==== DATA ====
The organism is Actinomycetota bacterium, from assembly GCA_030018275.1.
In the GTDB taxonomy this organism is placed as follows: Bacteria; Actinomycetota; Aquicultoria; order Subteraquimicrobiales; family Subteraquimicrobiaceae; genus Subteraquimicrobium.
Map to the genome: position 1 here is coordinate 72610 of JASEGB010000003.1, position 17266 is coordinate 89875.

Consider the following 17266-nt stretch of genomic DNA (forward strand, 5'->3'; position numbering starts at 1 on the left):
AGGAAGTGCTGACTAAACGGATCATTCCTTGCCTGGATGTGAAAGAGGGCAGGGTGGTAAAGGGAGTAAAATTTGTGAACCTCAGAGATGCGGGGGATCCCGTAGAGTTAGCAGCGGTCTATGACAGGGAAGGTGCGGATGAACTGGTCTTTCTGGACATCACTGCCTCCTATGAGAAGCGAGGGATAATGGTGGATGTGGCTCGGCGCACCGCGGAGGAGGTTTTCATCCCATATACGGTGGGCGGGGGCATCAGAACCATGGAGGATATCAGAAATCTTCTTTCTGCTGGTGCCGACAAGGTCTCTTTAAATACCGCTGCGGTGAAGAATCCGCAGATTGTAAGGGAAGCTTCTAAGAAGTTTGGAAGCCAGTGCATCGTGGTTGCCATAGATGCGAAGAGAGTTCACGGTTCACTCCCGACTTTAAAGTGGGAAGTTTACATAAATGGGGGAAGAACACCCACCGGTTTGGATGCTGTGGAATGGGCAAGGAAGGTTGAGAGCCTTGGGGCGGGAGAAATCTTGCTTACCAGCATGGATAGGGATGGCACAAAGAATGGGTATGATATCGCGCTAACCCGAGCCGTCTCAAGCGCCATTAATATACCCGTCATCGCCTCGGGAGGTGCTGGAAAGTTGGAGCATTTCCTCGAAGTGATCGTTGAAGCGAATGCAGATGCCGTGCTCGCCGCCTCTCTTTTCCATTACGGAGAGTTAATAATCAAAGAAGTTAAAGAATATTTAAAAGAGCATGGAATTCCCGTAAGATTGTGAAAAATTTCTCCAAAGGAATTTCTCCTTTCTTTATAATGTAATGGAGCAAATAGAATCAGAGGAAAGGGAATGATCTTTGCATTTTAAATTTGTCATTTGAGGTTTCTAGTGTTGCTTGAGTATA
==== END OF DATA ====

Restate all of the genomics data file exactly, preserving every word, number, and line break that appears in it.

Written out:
The organism is Actinomycetota bacterium, from assembly GCA_030018275.1.
In the GTDB taxonomy this organism is placed as follows: Bacteria; Actinomycetota; Aquicultoria; order Subteraquimicrobiales; family Subteraquimicrobiaceae; genus Subteraquimicrobium.
Map to the genome: position 1 here is coordinate 72610 of JASEGB010000003.1, position 17266 is coordinate 89875.

Consider the following 17266-nt stretch of genomic DNA (forward strand, 5'->3'; position numbering starts at 1 on the left):
AGGAAGTGCTGACTAAACGGATCATTCCTTGCCTGGATGTGAAAGAGGGCAGGGTGGTAAAGGGAGTAAAATTTGTGAACCTCAGAGATGCGGGGGATCCCGTAGAGTTAGCAGCGGTCTATGACAGGGAAGGTGCGGATGAACTGGTCTTTCTGGACATCACTGCCTCCTATGAGAAGCGAGGGATAATGGTGGATGTGGCTCGGCGCACCGCGGAGGAGGTTTTCATCCCATATACGGTGGGCGGGGGCATCAGAACCATGGAGGATATCAGAAATCTTCTTTCTGCTGGTGCCGACAAGGTCTCTTTAAATACCGCTGCGGTGAAGAATCCGCAGATTGTAAGGGAAGCTTCTAAGAAGTTTGGAAGCCAGTGCATCGTGGTTGCCATAGATGCGAAGAGAGTTCACGGTTCACTCCCGACTTTAAAGTGGGAAGTTTACATAAATGGGGGAAGAACACCCACCGGTTTGGATGCTGTGGAATGGGCAAGGAAGGTTGAGAGCCTTGGGGCGGGAGAAATCTTGCTTACCAGCATGGATAGGGATGGCACAAAGAATGGGTATGATATCGCGCTAACCCGAGCCGTCTCAAGCGCCATTAATATACCCGTCATCGCCTCGGGAGGTGCTGGAAAGTTGGAGCATTTCCTCGAAGTGATCGTTGAAGCGAATGCAGATGCCGTGCTCGCCGCCTCTCTTTTCCATTACGGAGAGTTAATAATCAAAGAAGTTAAAGAATATTTAAAAGAGCATGGAATTCCCGTAAGATTGTGAAAAATTTCTCCAAAGGAATTTCTCCTTTCTTTATAATGTAATGGAGCAAATAGAATCAGAGGAAAGGGAATGATCTTTGCATTTTAAATTTGTCATTTGAGGTTTCTAGTGTTGCTTGAGTATA